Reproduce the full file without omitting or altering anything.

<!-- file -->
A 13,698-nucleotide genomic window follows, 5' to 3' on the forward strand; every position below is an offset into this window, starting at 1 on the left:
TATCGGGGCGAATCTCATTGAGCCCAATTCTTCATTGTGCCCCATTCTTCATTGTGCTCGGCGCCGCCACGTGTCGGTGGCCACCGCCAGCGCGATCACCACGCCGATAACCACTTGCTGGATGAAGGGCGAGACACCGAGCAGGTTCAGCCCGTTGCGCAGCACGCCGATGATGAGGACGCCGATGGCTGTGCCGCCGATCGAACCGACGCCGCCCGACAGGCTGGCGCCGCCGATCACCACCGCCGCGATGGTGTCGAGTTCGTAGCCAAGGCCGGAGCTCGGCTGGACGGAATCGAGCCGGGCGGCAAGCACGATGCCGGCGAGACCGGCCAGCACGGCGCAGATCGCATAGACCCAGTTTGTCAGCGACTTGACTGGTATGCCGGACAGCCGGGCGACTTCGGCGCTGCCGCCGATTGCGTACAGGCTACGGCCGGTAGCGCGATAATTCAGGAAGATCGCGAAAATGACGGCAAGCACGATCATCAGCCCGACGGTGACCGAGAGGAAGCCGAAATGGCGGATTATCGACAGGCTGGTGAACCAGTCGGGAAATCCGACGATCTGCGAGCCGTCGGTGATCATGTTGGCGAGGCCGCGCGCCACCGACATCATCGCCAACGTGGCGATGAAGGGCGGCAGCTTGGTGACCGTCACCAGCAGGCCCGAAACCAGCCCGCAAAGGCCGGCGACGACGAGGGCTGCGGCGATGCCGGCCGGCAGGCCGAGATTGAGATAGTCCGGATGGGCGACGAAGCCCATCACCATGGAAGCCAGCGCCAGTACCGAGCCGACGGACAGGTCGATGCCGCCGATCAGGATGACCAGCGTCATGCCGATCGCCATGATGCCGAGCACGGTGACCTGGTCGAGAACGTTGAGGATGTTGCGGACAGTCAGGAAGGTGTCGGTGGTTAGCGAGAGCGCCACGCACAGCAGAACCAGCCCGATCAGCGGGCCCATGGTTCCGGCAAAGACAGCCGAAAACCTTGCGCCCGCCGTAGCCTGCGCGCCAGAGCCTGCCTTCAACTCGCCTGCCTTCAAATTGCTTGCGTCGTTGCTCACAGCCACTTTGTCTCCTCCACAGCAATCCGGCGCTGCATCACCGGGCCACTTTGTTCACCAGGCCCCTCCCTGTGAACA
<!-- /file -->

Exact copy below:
A 13,698-nucleotide genomic window follows, 5' to 3' on the forward strand; every position below is an offset into this window, starting at 1 on the left:
TATCGGGGCGAATCTCATTGAGCCCAATTCTTCATTGTGCCCCATTCTTCATTGTGCTCGGCGCCGCCACGTGTCGGTGGCCACCGCCAGCGCGATCACCACGCCGATAACCACTTGCTGGATGAAGGGCGAGACACCGAGCAGGTTCAGCCCGTTGCGCAGCACGCCGATGATGAGGACGCCGATGGCTGTGCCGCCGATCGAACCGACGCCGCCCGACAGGCTGGCGCCGCCGATCACCACCGCCGCGATGGTGTCGAGTTCGTAGCCAAGGCCGGAGCTCGGCTGGACGGAATCGAGCCGGGCGGCAAGCACGATGCCGGCGAGACCGGCCAGCACGGCGCAGATCGCATAGACCCAGTTTGTCAGCGACTTGACTGGTATGCCGGACAGCCGGGCGACTTCGGCGCTGCCGCCGATTGCGTACAGGCTACGGCCGGTAGCGCGATAATTCAGGAAGATCGCGAAAATGACGGCAAGCACGATCATCAGCCCGACGGTGACCGAGAGGAAGCCGAAATGGCGGATTATCGACAGGCTGGTGAACCAGTCGGGAAATCCGACGATCTGCGAGCCGTCGGTGATCATGTTGGCGAGGCCGCGCGCCACCGACATCATCGCCAACGTGGCGATGAAGGGCGGCAGCTTGGTGACCGTCACCAGCAGGCCCGAAACCAGCCCGCAAAGGCCGGCGACGACGAGGGCTGCGGCGATGCCGGCCGGCAGGCCGAGATTGAGATAGTCCGGATGGGCGACGAAGCCCATCACCATGGAAGCCAGCGCCAGTACCGAGCCGACGGACAGGTCGATGCCGCCGATCAGGATGACCAGCGTCATGCCGATCGCCATGATGCCGAGCACGGTGACCTGGTCGAGAACGTTGAGGATGTTGCGGACAGTCAGGAAGGTGTCGGTGGTTAGCGAGAGCGCCACGCACAGCAGAACCAGCCCGATCAGCGGGCCCATGGTTCCGGCAAAGACAGCCGAAAACCTTGCGCCCGCCGTAGCCTGCGCGCCAGAGCCTGCCTTCAACTCGCCTGCCTTCAAATTGCTTGCGTCGTTGCTCACAGCCACTTTGTCTCCTCCACAGCAATCCGGCGCTGCATCACCGGGCCACTTTGTTCACCAGGCCCCTCCCTGTGAACA